So far we mainly considered the weak coupling limit $q\to 0$. Instead, consider sending $q\to \infty $, as shown in Fig. 9.8. We immediately ﬁnd that the strong coupling limit $q\to \infty $ is the weak coupling limit ${q}^{\prime}=1\u2215q\to 0$ of a similarly-looking $SU\left(2\right)$ gauge theory with four ﬂavors. Note however that the role of the singularities $B$ and $C$ are exchanged.

Originally, we had four ﬂavors with masses

$$\pm {\mu}_{1},\phantom{\rule{1em}{0ex}}\pm {\mu}_{2},\phantom{\rule{1em}{0ex}}\pm {\mu}_{3},\phantom{\rule{1em}{0ex}}\pm {\mu}_{4}.$$ | (9.4.1) |

The residues of $\lambda $ at the punctures were then

$$\pm {\mu}_{A},\phantom{\rule{1em}{0ex}}\pm {\mu}_{B},\phantom{\rule{1em}{0ex}}\pm {\mu}_{C},\phantom{\rule{1em}{0ex}}\pm {\mu}_{D}$$ | (9.4.2) |

with

The original masses ${\mu}_{i}$ are

Now the singularities $B$ and $C$ are exchanged. Then, the masses ${\mu}_{i}^{\prime}$ of the four hypermultiplets of the theory with the coupling ${q}^{\prime}=1\u2215q$ are instead given by

$$\begin{array}{lll}\hfill {\mu}_{1}^{\prime}& ={\mu}_{A}+{\mu}_{C}=\frac{{\mu}_{1}-{\mu}_{2}}{2}+\frac{{\mu}_{3}+{\mu}_{4}}{2},\phantom{\rule{2em}{0ex}}& \hfill \text{(9.4.5)}\\ \hfill {\mu}_{2}^{\prime}& =-{\mu}_{A}+{\mu}_{C}=-\frac{{\mu}_{1}-{\mu}_{2}}{2}+\frac{{\mu}_{3}+{\mu}_{4}}{2},\phantom{\rule{2em}{0ex}}& \hfill \text{(9.4.6)}\\ \hfill {\mu}_{3}^{\prime}& ={\mu}_{B}+{\mu}_{D}=\frac{{\mu}_{1}+{\mu}_{2}}{2}+\frac{{\mu}_{3}-{\mu}_{4}}{2},\phantom{\rule{2em}{0ex}}& \hfill \text{(9.4.7)}\\ \hfill {\mu}_{4}^{\prime}& ={\mu}_{B}-{\mu}_{D}=\frac{{\mu}_{1}+{\mu}_{2}}{2}-\frac{{\mu}_{3}-{\mu}_{4}}{2}.\phantom{\rule{2em}{0ex}}& \hfill \text{(9.4.8)}\end{array}$$The original masses (9.4.1) can be thought of as the weights of the vector representation of $SO\left(8\right)$. The dual masses $\pm {\mu}_{i}^{\prime}$ are then the weights of the spinor representation of $SO\left(8\right)$.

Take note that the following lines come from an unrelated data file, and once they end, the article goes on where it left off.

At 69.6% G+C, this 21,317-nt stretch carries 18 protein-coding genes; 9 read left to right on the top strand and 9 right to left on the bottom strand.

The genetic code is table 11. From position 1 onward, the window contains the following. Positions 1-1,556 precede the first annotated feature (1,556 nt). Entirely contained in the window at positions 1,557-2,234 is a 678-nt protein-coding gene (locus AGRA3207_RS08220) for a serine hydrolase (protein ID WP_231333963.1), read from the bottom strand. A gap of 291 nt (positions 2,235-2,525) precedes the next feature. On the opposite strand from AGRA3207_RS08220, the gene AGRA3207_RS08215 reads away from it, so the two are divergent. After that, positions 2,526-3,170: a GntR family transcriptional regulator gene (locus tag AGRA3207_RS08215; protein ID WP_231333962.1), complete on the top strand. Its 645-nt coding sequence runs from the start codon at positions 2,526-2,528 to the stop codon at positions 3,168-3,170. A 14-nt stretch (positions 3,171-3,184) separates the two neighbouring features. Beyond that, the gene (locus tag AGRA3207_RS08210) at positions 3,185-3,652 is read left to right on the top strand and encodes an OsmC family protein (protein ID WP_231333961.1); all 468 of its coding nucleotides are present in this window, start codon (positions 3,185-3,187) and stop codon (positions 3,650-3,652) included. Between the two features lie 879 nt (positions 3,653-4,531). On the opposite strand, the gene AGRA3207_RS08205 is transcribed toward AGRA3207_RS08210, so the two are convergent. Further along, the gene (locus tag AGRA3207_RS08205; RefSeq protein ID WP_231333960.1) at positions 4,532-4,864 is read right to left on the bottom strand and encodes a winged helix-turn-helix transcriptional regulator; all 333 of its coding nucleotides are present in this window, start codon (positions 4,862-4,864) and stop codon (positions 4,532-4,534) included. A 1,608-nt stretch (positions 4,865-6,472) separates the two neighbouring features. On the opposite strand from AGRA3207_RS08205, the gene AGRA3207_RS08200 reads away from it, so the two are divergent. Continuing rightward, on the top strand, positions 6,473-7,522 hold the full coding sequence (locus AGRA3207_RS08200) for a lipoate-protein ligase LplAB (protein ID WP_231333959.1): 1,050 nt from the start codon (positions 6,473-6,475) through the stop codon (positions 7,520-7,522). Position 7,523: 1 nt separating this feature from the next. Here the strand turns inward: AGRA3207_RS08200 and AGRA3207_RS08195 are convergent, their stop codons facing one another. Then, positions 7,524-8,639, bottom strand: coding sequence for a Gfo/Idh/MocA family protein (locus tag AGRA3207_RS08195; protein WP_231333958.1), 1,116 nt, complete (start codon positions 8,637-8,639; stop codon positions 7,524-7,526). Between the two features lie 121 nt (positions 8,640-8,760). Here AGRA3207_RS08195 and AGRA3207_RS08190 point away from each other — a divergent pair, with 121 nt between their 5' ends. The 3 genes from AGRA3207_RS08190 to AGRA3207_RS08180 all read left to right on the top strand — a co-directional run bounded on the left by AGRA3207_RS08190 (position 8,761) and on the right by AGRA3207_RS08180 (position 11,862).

The dual quarks, therefore, transform in the spinor representation of the ﬂavor $SO\left(8\right)$ symmetry. We can identify these dual quarks as the monopoles in the original description. This can be seen by slowly changing the value of $q$, following how various paths on the sphere change, see Fig. 9.9. Originally, the path connecting branch points close to the singularity $B$ and $D$ was a monopole. Recall also that the semiclassical quantization of the monopole gave us a multiplet in the spinor representation of the ﬂavor symmetry $SO\left(2{N}_{f}\right)$ as we saw in Sec. 1.3. In the limit $q\to \infty $, these monopoles become excitations whose paths are totally contained in the sphere on the right. They are now the quark hypermultiplets in the trifundamental, as shown in Fig. 9.7.

The same manipulation also shows that the $SU\left(2\right)$ W-bosons in the dual description came from monopoles in the original description, see Fig. 9.10. Therefore it is important to keep in mind that the dual $SU\left(2\right)$ gauge multiplet is not the same physical excitation as the original $SU\left(2\right)$ gauge multiplet. Note also that this monopole has twice the magnetic charge of the monopole which became the dual quarks.